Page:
The more I wrote about Jack, the more I began to wonder what someone from 1930 would make of the way we live now. It struck me that the fact we’re so connected by internet and mobile phones would be one of the first things he’d notice, as well as the ease with which people travel round the world. Our lives have become more crowded and more public. There are still similarities with the thirties, though. Times are getting harder for us economically, just like they were in 1930. Millions of Americans had lost money in the Wall Street Crash of 1929, when the stock market collapsed and shares became virtually worthless. Fortunes were lost, ruined financiers jumped from skyscrapers, and the knock-on effects spread across the world. After the confidence of the 1920s, unemployment rose and people everywhere suffered real hardship. Eve’s great-grandmother and her set are trying to cling on to the fun of the roaring twenties, but that era was soon over.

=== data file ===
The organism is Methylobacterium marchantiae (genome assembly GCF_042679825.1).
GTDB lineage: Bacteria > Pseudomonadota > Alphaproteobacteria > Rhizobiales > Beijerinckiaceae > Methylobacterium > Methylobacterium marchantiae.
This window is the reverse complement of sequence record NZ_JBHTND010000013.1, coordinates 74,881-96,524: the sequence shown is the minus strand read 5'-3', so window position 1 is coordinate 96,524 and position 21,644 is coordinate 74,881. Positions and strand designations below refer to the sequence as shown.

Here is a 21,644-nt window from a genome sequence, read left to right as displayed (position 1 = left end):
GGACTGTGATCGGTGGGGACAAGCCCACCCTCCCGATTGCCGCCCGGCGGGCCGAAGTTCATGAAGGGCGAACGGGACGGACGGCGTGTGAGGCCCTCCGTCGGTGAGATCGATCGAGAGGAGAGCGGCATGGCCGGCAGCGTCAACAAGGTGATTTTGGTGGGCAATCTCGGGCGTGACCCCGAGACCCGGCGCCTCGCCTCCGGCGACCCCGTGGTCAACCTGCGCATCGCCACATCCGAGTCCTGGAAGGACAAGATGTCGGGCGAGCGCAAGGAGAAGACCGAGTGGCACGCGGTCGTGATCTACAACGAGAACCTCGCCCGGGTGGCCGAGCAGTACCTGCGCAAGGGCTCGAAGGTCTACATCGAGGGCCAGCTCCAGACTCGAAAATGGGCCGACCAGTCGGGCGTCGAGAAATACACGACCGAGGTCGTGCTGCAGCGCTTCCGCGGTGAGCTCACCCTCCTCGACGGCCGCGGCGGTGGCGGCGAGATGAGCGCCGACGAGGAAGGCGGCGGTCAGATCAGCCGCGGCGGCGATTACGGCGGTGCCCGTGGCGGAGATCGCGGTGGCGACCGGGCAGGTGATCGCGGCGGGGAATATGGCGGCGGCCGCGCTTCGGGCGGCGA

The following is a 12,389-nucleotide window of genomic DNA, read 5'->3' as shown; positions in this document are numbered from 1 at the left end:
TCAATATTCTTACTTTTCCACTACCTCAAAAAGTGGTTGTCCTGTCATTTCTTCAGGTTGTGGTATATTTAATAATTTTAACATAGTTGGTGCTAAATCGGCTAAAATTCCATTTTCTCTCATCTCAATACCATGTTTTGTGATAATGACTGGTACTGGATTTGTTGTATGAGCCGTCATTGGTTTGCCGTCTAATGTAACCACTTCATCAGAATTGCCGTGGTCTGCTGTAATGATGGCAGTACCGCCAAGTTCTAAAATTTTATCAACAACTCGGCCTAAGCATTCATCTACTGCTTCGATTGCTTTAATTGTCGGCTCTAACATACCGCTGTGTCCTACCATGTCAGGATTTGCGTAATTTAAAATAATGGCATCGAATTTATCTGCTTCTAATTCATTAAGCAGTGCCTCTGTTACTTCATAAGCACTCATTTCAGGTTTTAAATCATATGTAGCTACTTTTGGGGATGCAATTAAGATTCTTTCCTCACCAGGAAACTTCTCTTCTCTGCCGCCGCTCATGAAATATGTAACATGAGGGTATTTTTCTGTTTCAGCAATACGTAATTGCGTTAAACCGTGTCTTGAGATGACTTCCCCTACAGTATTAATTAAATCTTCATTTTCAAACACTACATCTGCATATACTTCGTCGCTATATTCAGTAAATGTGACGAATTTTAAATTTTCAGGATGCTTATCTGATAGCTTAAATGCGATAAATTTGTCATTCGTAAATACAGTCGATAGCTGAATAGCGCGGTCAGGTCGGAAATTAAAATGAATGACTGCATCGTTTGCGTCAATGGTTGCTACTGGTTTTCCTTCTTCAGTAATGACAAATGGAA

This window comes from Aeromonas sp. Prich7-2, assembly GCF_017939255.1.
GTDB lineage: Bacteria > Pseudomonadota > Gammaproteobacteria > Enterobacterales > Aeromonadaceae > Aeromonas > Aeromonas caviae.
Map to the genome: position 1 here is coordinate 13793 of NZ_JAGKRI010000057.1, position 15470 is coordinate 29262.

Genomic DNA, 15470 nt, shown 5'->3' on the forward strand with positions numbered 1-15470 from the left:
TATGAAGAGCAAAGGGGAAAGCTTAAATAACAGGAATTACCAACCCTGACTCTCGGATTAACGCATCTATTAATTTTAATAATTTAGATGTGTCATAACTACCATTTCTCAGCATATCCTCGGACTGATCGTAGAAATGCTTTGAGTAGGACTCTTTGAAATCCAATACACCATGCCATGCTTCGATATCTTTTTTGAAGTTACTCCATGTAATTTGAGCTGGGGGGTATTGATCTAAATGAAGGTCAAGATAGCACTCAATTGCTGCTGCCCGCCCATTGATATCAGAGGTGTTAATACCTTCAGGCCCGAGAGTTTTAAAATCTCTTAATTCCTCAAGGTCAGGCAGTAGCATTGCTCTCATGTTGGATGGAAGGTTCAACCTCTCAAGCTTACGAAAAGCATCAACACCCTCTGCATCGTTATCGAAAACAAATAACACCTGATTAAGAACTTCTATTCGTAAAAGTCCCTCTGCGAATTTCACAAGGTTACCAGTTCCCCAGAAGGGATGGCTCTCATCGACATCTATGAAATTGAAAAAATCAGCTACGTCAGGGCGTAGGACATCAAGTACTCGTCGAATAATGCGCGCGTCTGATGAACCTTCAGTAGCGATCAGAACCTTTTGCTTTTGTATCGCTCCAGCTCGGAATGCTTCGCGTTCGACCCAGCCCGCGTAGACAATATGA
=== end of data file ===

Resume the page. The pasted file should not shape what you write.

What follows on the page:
Bright Young Things